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Privacy Progress: New Restrictions on U.S. Intelligence Agencies Reignite EU Data Sharing Effort

Two years after the EU Court of Justice struck down a data sharing agreement between the United States and the European Union and seven months after an “agreement in principle on a new framework,” the reforms to change U.S. intelligence agencies’ behavior and implement a new transatlantic data flow are finally beginning to take shape. 

U.S. President Joe Biden signed an executive order last week that requires U.S. signals intelligence activities be conducted only in pursuit of national security objectives; be conducted only when necessary to advance a validated intelligence priority and to the extent and manner proportionate to that priority; and that the activities take into consideration the privacy and civil liberties of all individuals.

“Transatlantic data flows are critical to enabling the $7.1 trillion EU-U.S. economic relationship,” the White House said in a fact sheet on the signing of the executive order. “The EU-U.S. [data protection framework] will restore an important legal basis for transatlantic data flows by addressing concerns that the Court of Justice of the European Union raised in striking down the prior EU-U.S. Privacy Shield framework as a valid data transfer mechanism under EU law.”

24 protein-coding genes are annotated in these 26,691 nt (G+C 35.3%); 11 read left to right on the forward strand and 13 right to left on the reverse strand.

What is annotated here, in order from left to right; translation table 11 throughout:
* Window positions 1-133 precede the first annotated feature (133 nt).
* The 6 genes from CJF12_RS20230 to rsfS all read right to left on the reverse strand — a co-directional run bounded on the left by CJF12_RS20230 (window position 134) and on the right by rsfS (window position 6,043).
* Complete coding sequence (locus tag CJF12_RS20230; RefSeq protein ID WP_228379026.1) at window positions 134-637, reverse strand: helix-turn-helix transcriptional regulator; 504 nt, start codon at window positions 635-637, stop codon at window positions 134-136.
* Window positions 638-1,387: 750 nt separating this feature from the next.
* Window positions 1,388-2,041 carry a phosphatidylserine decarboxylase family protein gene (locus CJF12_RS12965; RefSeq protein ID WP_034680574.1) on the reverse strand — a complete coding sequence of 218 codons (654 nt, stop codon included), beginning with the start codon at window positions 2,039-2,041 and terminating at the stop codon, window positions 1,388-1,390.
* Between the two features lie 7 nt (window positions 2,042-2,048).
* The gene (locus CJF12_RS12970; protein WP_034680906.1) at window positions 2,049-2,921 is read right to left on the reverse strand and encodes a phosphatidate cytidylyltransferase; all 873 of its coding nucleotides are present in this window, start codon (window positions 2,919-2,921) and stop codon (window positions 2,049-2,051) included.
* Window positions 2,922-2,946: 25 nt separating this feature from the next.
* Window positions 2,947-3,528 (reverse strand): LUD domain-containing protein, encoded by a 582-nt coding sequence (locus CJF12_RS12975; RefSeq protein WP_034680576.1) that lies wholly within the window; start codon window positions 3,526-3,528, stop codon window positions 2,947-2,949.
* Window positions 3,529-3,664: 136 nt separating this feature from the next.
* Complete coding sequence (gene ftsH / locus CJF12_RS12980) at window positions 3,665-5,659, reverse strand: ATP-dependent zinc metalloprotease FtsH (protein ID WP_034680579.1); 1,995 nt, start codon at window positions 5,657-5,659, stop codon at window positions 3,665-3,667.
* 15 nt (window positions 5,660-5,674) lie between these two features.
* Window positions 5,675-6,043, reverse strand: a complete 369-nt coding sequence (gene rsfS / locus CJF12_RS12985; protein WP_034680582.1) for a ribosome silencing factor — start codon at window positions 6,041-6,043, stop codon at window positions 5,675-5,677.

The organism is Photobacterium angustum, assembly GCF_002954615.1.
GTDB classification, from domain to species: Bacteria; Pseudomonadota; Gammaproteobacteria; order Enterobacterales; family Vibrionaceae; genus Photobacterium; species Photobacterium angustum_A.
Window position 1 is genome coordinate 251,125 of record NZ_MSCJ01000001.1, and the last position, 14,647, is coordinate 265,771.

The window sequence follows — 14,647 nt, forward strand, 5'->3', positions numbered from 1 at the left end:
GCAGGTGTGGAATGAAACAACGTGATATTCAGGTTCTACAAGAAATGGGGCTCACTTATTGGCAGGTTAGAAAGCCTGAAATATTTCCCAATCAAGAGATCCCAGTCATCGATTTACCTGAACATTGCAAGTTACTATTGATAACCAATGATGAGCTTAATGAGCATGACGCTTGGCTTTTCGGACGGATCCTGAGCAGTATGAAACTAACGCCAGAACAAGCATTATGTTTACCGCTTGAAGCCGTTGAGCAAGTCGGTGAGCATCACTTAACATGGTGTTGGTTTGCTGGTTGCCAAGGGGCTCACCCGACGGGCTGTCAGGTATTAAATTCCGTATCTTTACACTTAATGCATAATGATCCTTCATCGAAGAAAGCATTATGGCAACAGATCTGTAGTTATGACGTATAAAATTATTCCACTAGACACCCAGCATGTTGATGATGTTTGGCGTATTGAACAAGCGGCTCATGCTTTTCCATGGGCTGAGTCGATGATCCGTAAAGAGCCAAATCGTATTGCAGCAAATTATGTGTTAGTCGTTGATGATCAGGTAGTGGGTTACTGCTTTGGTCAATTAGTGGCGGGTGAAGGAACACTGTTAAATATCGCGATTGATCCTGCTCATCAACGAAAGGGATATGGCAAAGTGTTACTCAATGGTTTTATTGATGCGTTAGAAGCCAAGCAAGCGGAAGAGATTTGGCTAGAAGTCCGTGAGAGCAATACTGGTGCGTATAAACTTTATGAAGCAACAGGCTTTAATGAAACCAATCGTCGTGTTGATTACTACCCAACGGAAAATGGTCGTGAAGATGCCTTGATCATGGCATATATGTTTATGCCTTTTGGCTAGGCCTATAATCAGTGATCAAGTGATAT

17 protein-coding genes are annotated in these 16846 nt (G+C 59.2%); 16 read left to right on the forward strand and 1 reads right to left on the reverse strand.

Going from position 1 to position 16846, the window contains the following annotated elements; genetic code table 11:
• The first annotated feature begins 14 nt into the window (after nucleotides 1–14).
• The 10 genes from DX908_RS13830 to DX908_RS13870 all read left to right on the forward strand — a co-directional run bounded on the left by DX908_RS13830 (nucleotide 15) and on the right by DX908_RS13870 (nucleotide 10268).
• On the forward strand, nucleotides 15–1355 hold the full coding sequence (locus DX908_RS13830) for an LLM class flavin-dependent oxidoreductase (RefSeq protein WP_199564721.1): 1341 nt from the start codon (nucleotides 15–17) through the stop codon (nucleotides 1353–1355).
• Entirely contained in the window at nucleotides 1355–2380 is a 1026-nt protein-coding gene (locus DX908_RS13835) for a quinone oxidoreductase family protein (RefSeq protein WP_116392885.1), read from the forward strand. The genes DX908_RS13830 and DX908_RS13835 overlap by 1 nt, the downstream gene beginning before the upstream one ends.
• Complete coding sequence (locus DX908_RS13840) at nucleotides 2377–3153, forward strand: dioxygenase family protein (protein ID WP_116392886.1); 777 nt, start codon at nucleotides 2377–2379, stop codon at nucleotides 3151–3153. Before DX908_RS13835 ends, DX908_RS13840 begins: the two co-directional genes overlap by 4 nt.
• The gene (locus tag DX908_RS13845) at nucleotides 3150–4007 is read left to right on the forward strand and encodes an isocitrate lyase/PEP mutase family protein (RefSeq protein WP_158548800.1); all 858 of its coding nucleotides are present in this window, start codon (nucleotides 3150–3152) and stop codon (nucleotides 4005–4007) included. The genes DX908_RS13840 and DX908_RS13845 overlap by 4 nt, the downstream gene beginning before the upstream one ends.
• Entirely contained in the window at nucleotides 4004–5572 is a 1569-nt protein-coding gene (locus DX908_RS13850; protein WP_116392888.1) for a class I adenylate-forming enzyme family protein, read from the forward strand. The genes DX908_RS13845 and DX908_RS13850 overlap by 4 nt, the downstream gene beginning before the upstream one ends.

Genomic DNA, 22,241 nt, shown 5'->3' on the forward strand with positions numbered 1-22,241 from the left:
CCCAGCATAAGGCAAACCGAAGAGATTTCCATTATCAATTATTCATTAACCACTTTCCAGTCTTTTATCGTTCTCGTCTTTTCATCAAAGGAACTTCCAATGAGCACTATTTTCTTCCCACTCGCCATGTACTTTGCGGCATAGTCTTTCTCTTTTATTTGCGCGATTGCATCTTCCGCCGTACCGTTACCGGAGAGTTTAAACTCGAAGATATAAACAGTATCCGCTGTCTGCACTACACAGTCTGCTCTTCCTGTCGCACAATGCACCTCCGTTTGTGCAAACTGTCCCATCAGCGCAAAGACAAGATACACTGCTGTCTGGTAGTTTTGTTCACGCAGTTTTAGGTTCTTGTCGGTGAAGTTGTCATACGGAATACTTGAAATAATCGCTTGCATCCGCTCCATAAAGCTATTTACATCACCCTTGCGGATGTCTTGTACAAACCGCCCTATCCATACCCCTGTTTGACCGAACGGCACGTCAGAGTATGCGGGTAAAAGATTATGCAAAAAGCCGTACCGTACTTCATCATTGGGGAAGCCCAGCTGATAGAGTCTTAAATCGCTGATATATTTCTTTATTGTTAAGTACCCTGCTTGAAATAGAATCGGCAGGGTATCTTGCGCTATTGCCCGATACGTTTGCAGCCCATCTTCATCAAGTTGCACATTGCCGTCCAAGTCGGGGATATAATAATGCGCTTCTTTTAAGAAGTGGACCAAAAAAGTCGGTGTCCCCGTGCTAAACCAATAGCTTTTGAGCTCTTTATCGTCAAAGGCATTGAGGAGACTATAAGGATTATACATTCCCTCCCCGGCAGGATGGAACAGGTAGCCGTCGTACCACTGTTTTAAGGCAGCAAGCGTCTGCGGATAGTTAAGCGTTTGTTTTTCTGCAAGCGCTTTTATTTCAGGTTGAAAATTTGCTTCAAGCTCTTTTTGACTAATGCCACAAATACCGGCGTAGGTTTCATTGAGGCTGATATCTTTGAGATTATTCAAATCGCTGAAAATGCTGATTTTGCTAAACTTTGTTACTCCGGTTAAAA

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The executive order also mandates requirements for personal information collected through signals intelligence activities, extending the responsibilities of legal, oversight, and compliance officials to ensure appropriate actions are taken to remediate incidents of non-compliance. The U.S. intelligence community is further required to update its policies and procedures to reflect the safeguards in Biden’s executive order.

These reforms are key because previously the U.S. intelligence community could obtain data—not limited to metadata—on foreign nationals from U.S. companies while prohibiting those companies from disclosing that the data was shared. The EU Court of Justice considered this a violation of EU law because U.S. intelligence agencies were not limited to collecting data that was “strictly necessary,” did not offer appropriate protections for EU residents’ data, and did not offer an appropriate mechanism for redress, causing the court to strike down the Privacy Shield agreement in a case brought by Austrian Maximillian Schrems (known as Schrems II).